An independent panel of U.N. investigators says the human rights situation in Syria has sharply deteriorated, with “gross violations” growing in number, pace and scale.
The panel's Brazilian chairman, Paulo Pinheiro, told the U.N. Human Rights Council in Geneva Monday that “egregious violations” happen so often that his team has not been able to investigate them all.
He also said there is an increasing number of Islamist militants in Syria, and that their presence tends to push rebels opposed to Syrian President Bashar al-Assad toward more radical positions.
Syria's ambassador to the United Nations in Geneva, Faysal Khabbaz Hamoui, criticized the report. He said members of the international community are working to make the crisis in Syria worse.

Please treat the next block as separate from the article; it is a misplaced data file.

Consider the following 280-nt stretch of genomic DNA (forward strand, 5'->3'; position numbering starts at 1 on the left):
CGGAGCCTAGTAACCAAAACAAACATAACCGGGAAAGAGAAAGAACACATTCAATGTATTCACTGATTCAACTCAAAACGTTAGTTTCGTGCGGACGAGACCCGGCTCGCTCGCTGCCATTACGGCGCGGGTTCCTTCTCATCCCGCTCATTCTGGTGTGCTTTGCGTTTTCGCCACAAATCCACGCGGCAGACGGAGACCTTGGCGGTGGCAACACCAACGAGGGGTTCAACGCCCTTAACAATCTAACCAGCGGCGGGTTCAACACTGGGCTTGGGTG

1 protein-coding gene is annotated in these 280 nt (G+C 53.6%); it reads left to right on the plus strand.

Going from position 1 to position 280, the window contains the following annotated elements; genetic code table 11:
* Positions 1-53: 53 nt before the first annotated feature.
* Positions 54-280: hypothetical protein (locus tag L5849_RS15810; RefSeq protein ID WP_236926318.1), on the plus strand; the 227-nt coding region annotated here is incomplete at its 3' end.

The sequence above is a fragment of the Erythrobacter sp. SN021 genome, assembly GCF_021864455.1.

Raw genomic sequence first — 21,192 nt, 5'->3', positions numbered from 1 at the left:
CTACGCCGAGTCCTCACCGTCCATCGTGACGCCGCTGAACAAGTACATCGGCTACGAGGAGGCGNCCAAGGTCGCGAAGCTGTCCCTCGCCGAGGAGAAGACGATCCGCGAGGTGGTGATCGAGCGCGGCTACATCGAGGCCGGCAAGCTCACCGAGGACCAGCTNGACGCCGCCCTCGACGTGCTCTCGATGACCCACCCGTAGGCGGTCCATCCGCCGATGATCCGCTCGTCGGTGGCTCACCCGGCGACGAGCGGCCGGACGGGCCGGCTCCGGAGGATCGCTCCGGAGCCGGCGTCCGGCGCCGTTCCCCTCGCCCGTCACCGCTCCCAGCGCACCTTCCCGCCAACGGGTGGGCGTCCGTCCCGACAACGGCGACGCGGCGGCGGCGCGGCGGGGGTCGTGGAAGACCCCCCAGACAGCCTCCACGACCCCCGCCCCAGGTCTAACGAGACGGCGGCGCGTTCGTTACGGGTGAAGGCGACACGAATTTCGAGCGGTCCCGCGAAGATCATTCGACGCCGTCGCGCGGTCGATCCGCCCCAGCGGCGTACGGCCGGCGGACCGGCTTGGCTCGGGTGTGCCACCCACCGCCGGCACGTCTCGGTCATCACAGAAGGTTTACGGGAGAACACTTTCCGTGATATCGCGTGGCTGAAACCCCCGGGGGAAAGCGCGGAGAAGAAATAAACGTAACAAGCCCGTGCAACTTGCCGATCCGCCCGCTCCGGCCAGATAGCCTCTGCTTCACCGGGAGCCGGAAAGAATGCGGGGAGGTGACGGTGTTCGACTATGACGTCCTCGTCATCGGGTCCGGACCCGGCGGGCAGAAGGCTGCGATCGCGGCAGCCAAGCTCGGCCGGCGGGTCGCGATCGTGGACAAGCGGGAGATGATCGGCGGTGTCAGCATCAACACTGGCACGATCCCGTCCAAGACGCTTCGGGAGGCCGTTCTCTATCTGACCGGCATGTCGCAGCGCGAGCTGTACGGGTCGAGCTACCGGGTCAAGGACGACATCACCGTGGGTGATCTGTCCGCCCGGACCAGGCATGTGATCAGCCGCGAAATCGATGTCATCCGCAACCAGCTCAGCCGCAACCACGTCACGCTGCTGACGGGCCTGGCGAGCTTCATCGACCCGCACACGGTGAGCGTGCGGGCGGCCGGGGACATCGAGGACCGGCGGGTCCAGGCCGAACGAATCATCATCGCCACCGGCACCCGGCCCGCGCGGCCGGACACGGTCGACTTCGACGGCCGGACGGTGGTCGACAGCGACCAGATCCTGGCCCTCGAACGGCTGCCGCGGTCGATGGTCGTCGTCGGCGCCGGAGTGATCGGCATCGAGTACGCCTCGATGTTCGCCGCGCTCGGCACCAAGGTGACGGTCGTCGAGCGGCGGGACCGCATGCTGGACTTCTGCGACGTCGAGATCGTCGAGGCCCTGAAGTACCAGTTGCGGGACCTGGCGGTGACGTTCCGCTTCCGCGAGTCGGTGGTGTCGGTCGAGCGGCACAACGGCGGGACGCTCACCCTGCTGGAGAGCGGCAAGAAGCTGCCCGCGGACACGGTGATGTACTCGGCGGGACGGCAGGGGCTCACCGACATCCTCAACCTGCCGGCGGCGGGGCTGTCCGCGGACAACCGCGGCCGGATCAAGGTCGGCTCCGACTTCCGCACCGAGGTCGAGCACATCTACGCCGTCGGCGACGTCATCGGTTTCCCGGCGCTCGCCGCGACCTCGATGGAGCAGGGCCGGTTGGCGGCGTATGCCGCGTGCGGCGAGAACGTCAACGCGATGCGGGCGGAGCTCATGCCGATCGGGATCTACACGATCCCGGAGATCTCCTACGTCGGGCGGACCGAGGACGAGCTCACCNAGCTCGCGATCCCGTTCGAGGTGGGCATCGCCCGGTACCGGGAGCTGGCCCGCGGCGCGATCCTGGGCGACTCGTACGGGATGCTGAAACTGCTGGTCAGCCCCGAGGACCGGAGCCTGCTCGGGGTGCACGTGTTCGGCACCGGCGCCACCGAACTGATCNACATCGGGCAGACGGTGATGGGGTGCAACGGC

What began as protests against Mr. Assad's rule in March, 2011, and a subsequent government crackdown has progressed to daily clashes between Syrian forces and rebels.
The U.N. panel says the fighting amounts to a non-international armed conflict, and that there are “reasonable grounds” to believe government forces, pro-Assad militia groups and anti-government fighters have all committed war crimes and human rights violations.